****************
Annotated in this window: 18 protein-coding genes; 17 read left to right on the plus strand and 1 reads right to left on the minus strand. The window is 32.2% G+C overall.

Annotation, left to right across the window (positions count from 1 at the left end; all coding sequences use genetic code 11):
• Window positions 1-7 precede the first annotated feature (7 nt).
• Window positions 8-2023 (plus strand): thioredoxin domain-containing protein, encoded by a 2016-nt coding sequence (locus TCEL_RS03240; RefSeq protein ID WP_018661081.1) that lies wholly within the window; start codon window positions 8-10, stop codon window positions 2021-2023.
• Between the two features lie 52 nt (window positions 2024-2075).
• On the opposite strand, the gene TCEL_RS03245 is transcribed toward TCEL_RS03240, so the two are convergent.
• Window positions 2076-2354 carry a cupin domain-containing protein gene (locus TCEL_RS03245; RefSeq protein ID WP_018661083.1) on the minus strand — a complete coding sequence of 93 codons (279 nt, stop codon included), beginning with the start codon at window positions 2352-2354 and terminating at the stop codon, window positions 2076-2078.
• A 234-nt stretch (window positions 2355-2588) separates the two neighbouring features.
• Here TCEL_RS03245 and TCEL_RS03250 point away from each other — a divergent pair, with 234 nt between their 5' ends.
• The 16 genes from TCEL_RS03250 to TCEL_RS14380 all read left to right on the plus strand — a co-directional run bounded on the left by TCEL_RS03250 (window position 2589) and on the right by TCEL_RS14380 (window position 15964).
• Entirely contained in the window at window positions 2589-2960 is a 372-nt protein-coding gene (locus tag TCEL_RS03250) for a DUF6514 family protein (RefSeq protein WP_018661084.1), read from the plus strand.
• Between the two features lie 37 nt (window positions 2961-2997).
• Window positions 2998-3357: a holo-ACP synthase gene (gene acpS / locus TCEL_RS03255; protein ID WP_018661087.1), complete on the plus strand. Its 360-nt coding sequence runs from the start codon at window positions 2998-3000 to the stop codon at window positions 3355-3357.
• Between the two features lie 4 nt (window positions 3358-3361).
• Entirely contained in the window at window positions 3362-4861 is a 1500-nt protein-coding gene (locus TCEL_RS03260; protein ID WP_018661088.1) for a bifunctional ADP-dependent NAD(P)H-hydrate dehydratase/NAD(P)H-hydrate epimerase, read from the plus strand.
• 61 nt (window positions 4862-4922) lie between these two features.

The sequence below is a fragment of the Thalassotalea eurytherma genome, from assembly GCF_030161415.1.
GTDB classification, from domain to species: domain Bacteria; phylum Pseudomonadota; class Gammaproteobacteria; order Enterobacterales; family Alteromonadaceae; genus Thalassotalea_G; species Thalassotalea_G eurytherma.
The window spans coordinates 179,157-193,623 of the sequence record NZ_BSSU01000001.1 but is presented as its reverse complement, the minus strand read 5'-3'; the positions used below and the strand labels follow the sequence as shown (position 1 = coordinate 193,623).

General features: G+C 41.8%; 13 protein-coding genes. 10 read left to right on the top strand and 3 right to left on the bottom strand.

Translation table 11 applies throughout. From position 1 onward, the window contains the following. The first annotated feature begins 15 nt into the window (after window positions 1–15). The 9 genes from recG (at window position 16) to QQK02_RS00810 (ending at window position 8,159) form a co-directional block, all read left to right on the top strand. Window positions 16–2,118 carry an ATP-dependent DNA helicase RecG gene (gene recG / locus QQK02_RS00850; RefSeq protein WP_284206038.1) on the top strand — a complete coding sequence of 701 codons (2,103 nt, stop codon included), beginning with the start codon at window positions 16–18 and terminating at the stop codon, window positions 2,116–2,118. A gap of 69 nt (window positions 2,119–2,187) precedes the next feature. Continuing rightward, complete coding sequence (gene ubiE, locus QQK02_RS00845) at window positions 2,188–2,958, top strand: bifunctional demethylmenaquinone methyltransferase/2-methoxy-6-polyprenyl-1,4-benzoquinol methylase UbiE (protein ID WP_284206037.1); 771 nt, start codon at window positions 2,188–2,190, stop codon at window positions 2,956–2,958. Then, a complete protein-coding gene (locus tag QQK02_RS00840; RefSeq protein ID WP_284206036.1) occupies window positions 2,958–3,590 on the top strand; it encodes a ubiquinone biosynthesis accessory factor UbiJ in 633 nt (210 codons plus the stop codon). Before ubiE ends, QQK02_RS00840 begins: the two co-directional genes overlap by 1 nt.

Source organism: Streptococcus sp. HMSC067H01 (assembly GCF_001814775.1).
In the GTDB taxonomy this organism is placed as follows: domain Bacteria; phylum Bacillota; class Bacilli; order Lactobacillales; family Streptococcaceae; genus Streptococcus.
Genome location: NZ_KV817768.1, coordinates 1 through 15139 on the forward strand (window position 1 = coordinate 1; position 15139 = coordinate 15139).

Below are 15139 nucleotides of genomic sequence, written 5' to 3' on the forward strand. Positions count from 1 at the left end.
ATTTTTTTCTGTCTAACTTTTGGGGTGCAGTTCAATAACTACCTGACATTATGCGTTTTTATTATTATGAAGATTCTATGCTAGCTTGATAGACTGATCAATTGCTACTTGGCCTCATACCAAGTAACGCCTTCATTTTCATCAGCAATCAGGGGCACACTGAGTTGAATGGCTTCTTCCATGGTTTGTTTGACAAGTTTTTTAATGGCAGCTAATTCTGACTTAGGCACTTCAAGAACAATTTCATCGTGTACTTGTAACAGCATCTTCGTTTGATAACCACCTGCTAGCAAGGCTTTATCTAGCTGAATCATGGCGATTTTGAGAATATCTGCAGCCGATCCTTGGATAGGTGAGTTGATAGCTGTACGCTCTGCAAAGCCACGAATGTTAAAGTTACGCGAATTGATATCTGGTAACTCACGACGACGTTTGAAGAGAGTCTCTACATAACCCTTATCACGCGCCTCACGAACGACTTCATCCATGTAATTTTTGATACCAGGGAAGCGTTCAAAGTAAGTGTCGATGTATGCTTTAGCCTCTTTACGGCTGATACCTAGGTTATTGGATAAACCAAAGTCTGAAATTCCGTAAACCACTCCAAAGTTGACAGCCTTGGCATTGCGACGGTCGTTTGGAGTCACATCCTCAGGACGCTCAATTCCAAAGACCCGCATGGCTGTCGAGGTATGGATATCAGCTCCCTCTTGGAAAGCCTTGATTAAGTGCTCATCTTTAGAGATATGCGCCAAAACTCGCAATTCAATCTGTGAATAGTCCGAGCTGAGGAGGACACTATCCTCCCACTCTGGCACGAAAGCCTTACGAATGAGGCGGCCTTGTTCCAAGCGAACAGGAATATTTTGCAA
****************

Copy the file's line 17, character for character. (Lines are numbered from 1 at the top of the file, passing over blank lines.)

The sequence below is a fragment of the Thalassotalea eurytherma genome, from assembly GCF_030161415.1.